BBC Trust to review spending on talent

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LONDON -- The BBC has hired independent consultants to carry out a review of the amount of cash it spends on talent and whether such highly paid stars as talk show host Jonathan Ross represent value for money.

The pubcasters governing body, the BBC Trust, said Friday that it has hired research firm Oliver & Ohlbaum to examine whether the pubcaster's payments are inflating the market for broadcast talent.

The review, due in the spring, will look at how the BBC's reward packages compare with other broadcasters and examine whether the pubcaster gets a genuine return on its investment.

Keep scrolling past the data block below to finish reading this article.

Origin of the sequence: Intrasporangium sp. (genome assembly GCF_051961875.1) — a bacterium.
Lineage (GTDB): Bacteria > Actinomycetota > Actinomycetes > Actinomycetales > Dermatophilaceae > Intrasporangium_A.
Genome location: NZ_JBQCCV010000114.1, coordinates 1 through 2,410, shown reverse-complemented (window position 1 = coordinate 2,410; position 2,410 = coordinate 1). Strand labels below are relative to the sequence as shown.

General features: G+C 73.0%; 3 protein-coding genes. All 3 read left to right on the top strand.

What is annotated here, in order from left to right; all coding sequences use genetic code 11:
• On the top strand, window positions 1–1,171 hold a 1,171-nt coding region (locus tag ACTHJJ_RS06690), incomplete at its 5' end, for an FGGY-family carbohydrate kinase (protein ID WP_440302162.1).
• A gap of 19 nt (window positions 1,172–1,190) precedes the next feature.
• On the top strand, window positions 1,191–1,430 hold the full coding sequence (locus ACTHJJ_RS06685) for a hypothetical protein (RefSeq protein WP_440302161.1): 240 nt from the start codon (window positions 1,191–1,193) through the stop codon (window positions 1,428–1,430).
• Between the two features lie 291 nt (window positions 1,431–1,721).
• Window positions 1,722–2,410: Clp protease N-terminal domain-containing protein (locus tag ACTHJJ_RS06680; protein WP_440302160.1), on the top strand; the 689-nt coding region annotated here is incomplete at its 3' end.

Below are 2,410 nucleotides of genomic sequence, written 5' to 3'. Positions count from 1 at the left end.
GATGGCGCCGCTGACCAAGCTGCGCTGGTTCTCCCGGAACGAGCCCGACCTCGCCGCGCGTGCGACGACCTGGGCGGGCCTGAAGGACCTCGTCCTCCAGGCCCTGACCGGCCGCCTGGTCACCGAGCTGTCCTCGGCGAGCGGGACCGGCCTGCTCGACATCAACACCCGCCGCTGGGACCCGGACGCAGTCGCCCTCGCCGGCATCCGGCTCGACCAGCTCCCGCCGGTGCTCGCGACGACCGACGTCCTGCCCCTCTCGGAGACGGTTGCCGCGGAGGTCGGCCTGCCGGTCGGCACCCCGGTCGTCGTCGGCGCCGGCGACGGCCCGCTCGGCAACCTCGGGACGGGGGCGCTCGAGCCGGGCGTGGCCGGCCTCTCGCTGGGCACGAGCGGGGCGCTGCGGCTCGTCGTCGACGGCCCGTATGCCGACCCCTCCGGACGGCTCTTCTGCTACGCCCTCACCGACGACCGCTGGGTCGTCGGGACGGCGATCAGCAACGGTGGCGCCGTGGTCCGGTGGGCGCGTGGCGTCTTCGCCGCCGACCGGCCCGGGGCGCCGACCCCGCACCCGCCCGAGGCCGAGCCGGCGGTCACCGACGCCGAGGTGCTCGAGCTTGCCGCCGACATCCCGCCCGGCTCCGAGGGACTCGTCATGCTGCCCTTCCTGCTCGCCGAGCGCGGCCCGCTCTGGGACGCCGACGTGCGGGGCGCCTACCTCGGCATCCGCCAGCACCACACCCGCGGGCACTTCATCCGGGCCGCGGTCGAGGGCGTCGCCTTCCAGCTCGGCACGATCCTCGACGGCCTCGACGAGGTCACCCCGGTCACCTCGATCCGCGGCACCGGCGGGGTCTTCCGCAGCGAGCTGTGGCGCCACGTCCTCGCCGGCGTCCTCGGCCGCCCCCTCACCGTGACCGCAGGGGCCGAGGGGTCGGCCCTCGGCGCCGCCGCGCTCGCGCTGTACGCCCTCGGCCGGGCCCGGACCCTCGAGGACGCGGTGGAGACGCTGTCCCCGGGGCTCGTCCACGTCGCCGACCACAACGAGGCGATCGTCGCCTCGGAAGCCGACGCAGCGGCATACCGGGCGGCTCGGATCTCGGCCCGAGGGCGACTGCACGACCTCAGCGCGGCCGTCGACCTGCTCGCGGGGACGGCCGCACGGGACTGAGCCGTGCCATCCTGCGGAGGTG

"Where practicable, the study will compare the size and structure of the BBC's reward packages with those offered by other broadcasters," the trust said, outlining the terms of reference if the inquiry.

"It will also examine whether there have been any significant changes in the BBC's policy towards the reward of talent in recent years in response to market changes such as the development of new platforms and the proliferation of channels," the trust said.

BBC director general Mark Thompson has always defended the pubcaster's decision to pay market rates for such onscreen talent as chat show host Jonathan Ross, who reputedly signed an 18 million pound ($37 million), three-year deal with BBC1 last year.
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